Seriously, you should know this already if you’re practicing in criminal law.
Special Directive 20-08.1 requires prosecutors to tell the court “Penal Code section 1170.12(d)(2) and Penal Code 667(f)(1) are unconstitutional.”
Numerous courts have already held the Three Strikes Law constitutional on Separation of Powers, Equal Protection and Cruel and Unusual Punishment grounds.
Three Strikes is Constitutional and We’ve Known It For a While
In People v. Kilborn, (1996) 41 Cal.App.4th 1325, 1332, the court found Penal Code § 1170.12(d)(2) constitutional. “The validity of appellant’s argument is dependent on the proposition that the charging discretion of prosecutors cannot be limited by law. Appellant cites no authority for that proposition, and we have found none.” The Court went on to state that, “… the prosecutor retains substantial authority and bases for discretion under the three strikes law. First, he or she must decide whether the person charged actually has suffered a previous conviction of a serious or violent felony. Second, the prosecutor is specifically authorized to move the court to dismiss or strike a prior felony conviction, either ‘in the furtherance of justice pursuant to Section 1385,’ or if there is insufficient evidence to prove the allegations. (PC §1170.12(d)(2)) In light of these provisions, the initiative has been held not to effect a change in the primary duties of the office. (citing People v. Cartwright (1995) 39 Cal.App.4th 1123, 1133) [three strikes statute, §667(b)-(i), valid urgency legislation].) We conclude that the enactment of the three strikes initiative did not violate the separation of powers provision of the state Constitution.” Kilborn, 41 Cal.App.4th at 1333. We have found no decisional authority that overturns Kilborn.
Similarly, the Court has found that “an equal protection violation lies only where similarly situated parties are treated disparately.” [Citations.] In enacting section 1170.12, the voters determined that those defendants who have been convicted of serious or violent felonies merit greater punishment upon conviction of any new felony. (§1170.12(a) & (b).) Such individuals are not similarly situated to those whose initial felony conviction was neither violent nor serious. No equal protection violation has occurred. [Citations.]” People v. Cressy (1996) 47 Cal.App.4th 981, 993-994.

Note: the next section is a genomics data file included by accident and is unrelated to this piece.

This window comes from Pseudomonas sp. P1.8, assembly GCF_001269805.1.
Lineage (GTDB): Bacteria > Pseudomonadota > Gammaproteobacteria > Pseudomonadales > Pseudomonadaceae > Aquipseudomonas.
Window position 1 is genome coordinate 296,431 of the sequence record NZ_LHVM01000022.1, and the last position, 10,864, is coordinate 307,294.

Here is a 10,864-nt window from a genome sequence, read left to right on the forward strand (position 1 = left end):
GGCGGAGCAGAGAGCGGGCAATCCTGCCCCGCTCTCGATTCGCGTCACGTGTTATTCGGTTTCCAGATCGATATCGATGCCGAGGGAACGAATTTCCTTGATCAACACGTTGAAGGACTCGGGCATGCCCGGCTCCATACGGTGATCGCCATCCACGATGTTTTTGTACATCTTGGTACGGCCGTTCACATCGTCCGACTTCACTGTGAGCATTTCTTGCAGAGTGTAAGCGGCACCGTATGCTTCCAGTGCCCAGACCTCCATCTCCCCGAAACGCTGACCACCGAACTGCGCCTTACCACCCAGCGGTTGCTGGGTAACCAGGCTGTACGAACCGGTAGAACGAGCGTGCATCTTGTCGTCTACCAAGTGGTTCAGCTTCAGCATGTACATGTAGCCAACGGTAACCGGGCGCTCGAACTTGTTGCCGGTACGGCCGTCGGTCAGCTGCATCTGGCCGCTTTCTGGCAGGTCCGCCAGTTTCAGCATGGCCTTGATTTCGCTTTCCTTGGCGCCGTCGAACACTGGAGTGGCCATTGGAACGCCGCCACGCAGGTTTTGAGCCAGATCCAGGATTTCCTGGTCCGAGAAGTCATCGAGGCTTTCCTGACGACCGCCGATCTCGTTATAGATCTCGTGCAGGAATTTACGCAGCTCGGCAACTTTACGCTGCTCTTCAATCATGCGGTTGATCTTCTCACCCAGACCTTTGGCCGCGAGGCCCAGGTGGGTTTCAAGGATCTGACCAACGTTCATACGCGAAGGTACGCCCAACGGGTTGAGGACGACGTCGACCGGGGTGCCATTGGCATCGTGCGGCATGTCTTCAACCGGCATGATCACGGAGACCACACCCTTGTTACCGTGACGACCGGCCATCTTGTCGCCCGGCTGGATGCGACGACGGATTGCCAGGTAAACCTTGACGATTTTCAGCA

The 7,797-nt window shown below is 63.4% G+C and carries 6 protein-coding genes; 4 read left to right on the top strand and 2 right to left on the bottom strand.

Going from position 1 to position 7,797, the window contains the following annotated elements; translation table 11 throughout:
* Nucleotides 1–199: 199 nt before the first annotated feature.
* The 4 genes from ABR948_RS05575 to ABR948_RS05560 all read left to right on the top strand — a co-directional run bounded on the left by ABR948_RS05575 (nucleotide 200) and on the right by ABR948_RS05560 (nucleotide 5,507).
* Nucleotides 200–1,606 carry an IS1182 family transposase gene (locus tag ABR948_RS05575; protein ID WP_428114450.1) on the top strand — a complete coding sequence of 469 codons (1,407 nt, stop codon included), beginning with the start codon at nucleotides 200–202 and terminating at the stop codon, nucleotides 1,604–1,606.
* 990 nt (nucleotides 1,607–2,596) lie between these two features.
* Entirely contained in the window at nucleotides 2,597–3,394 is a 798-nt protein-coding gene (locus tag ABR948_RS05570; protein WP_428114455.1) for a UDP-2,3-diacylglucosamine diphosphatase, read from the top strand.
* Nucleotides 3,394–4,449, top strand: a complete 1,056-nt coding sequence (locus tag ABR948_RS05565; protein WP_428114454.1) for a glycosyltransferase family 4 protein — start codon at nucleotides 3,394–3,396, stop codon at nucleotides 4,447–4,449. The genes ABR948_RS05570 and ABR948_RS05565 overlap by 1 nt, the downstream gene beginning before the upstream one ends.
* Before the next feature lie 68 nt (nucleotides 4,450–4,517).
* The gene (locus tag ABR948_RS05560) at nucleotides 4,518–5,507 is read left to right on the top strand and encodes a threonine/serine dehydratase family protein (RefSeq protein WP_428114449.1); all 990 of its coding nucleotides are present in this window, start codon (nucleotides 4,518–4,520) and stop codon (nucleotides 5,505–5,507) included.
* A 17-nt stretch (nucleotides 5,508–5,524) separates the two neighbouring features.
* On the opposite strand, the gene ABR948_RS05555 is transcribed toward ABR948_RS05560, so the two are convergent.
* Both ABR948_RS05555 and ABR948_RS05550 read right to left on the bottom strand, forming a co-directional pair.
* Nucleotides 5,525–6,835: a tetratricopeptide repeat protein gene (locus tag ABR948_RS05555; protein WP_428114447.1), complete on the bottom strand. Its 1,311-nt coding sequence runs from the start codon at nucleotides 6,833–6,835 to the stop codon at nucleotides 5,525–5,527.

Other California cases which have held that the Three Strikes Law is constitutional include: In re Coley (2012) 55 C4th 524 [PC 290 registration / Cruel and Unusual Punishment]; People v. Cooper (1996) 43 CA4th 815 [PC 12021]; People v. Goodwin (1997) 59 CA4th 1084, 1093-94 [PC 459-2nd; PC 666/484]; People v. Martinez (1999) 71 CA4th 1502 [HS 11377; PC 69]; People v. Byrd (2001) 89 CA4th 1373, 1382-83; People v. Edwards (2002) 97 CA4th 161; People v. Mantanez (2002) 98 CA4th 354; People v. Romero (2002) 99 CA4th 1418; People v. Haller (2009) 174 CA4th 1080. The US Supreme Court has also ruled the statute constitutional. Those cases include: Ewing v. California (2003) 538 US 11 and Lockyer v. Andrade (2003) 538 US 63 [habeas corpus review].
It’s Not Up to the DA to Decide If Three Strikes Is Constitutional
The California Constitution Article III, Section 3.5 specifically states: “[a]n administrative agency, including an administrative agency created by the Constitution or an initiative statute, has no power:
- To declare a statute unenforceable, or refuse to enforce a statute, on the basis of it
- being unconstitutional unless an appellate court has made a determination that such statute is unconstitutional;
- To declare a statute unconstitutional;
- To declare a statute unenforceable, or to refuse to enforce a statute on the basis that federal law or federal regulations prohibit the enforcement of such statute unless an appellate court has made a determination that the enforcement of such statute is prohibited by federal law or federal regulations.
Under the separation of powers doctrine, the legislative power is the power to enact statutes, the executive power is the power to execute or enforce statutes, and the judicial power is the power to interpret statutes and to determine their constitutionality. Lockyer v. City and County of San Francisco (2004) 33 Cal.4th 1055, 1068. Under California law, the determination whether a statute is unconstitutional and need not be obeyed is an exercise of judicial power and thus is reserved to those officials or entities that have been granted such power by the California Constitution. Id. at 1092-1093. A local public official, charged with the ministerial duty of enforcing a statute, generally does not have the authority, in the absence of a judicial determination of unconstitutionality, to refuse to enforce the statute on the basis of the official’s view that it is unconstitutional. Id. at 1082.